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Oakville : Innovation + Job News

15 Oakville Articles | Page:

North America's first parcel pick-up network launches in the GTA

Every so often—and especially at this time of year, when many of us are ordering presents and holiday gear—you come home to one of those annoying notices flapping on your door. Missed delivery.

To help shoppers (and the businesses trying to send them their goods) avoid that frustration, a new network of parcel pick-up stations has just launched in the GTA called BufferBox. There will be eight stations in Toronto by the end of this week, with several more elsewhere in the region. Another 10 are expected by year's end, with the goal of expanding nationwide.

To use the service, someone signs up with BufferBox and selects a home location—one of the pick-up stations that have been installed—and then provides that address to a company when ordering items for delivery. When the parcel arrives, BufferBox puts the package in a locker within the station, and then sends you an email with single-use PIN, which you use to open the box and retrieve your item.

The initial set of locations is geared to commuters and transit users: in its first partnership, BufferBox is working with Metrolinx and has installed parcel boxes in five GO stations (Union, Clarkson, Burlington, Oakville, and Port Credit). Three other parcel stations are in 7-Eleven locations, and in the near future, BufferBox also hopes to announce a supermarket partner.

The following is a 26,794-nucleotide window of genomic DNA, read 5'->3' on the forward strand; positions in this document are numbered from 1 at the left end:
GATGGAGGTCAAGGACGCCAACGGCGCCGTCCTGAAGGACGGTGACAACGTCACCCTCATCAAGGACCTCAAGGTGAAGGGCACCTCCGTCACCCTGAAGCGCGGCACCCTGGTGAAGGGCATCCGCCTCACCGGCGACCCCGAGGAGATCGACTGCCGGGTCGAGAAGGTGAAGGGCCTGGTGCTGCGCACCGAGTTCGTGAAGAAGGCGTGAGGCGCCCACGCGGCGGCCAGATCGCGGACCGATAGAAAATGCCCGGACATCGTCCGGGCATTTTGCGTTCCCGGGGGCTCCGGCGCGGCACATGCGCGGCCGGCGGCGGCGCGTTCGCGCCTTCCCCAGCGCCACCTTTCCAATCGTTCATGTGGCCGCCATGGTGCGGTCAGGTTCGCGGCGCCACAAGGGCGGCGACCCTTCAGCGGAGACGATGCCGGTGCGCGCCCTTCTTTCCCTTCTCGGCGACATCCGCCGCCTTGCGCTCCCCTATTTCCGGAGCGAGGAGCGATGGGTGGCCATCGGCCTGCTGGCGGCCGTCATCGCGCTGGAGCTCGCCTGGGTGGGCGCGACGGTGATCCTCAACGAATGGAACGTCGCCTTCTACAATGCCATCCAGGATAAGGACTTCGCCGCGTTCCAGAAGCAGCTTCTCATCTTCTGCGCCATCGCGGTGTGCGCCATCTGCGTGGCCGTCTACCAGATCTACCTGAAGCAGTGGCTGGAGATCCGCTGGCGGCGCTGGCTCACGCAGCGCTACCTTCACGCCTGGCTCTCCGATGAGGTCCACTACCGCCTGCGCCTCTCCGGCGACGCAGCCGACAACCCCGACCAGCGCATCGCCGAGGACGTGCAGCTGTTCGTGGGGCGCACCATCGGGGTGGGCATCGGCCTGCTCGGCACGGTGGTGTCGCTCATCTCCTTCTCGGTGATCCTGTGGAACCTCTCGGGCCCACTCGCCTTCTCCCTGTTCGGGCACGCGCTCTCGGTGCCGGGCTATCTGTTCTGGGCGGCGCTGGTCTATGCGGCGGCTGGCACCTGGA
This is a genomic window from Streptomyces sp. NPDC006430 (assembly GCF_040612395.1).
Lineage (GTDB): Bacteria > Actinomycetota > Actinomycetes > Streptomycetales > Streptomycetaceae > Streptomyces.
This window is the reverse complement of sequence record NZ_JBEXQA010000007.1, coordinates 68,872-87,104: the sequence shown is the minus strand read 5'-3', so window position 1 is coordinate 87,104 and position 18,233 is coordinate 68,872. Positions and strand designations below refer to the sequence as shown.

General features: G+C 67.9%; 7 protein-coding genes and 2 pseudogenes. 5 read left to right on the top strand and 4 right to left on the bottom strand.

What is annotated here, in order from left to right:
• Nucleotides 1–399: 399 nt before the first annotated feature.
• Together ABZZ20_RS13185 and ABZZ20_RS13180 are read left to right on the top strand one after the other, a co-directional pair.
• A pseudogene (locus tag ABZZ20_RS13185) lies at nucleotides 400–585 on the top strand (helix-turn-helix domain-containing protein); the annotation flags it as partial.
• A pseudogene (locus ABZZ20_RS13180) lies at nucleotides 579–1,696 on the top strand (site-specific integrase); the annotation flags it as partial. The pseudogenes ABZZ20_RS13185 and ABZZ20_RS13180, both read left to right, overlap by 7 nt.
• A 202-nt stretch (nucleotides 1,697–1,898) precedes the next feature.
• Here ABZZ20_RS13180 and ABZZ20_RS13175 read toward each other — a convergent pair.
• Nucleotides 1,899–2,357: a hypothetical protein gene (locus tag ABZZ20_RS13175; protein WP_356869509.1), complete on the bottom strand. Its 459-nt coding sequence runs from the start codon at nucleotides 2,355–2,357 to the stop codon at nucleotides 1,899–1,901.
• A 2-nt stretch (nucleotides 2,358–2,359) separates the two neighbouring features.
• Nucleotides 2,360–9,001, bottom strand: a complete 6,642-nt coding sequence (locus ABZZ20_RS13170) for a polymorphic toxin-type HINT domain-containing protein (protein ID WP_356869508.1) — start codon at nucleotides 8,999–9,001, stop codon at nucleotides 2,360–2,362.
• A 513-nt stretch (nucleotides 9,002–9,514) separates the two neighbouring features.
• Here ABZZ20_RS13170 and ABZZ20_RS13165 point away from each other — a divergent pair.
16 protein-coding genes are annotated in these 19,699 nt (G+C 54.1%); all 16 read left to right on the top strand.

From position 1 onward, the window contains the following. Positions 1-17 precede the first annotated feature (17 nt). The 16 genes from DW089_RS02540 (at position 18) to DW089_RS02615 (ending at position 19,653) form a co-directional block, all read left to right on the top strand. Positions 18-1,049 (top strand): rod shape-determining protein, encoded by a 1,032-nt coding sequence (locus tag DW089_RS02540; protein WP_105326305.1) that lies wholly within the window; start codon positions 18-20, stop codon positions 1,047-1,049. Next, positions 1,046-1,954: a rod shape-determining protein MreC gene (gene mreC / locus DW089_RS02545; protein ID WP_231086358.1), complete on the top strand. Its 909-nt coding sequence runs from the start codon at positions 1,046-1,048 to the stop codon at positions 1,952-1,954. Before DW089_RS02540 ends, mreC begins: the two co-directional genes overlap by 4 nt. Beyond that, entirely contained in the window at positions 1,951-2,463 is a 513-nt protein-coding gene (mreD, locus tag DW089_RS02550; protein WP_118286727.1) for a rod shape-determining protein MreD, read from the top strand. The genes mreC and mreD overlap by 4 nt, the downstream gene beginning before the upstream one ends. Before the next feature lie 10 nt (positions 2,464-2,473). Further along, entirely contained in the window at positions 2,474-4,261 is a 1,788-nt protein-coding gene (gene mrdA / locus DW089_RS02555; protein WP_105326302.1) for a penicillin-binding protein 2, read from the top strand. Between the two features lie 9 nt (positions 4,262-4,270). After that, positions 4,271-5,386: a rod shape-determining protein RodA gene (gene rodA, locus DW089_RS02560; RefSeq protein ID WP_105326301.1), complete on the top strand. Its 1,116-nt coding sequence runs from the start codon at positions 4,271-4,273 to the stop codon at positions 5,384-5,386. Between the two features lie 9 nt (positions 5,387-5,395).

Writer: Hamutal Dotan
Source: Brad Moggach, Sales & Marketing Director, BufferBox

Rockstar Games relocates to GTA, expands staff to 50

Toronto's position as a centre for game development strengthened again this month, as Rockstar Games announced it would consolidate its Canadian operations with a new facility in Oakville. The studio will also be adding more than 50 jobs.

Some of those positions are transfers from Vancouver, where Rockstar is shutting down; others are new hires to accommodate future growth. Among the list of positions they are currently seeking to fill: programmers, animators and visual effects artists.

The Toronto studio of the major game-maker has been involved in the development of several key titles, including several installments of Grand Theft Auto, and most recently, Max Payne 3.

The Ontario government has provided support and tax incentives to help Rockstar with the move, Minister of Economic Development and Innovation Brad Duguid announced via a statement to the press, though the financial details were not disclosed.

The move to Toronto comes hot on the heels of Ubisoft's expansion in Toronto. While we've been known for the strength of our independent gaming community, as well as for training excellent animators, it's only recently that major gaming studios have shown such a keen interest in the region.

Writer: Hamutal Dotan
Source: Rockstar Games

Expanding R&D into electric car battery system creates 102 new jobs at Dana's Oakville operation

Just two years ago, a heat exchanger essential for the operation of lithium-ion batteries in hybrid and electric vehicles was developed in Oakville, Ontario, at the global battery R&D centre of Dana Holding Corporation. The exchanger is now featured in the Tesla Motors Sport, the Ford Focus EV and the Chevrolet Volt, as well as in new models from Hyundai and Kia.

Recently the company received a $2-million grant from the province of Ontario to fund ongoing development of such battery cooling systems, funding that the government and the company say will add 102 new staff to the company's existing team of 53. For its part, Dana expects to invest $37 million in expanding its Oakville research centre and its Cambridge, Ontario, manufacturing facility. It's also engaged in research projects with three Ontario universities.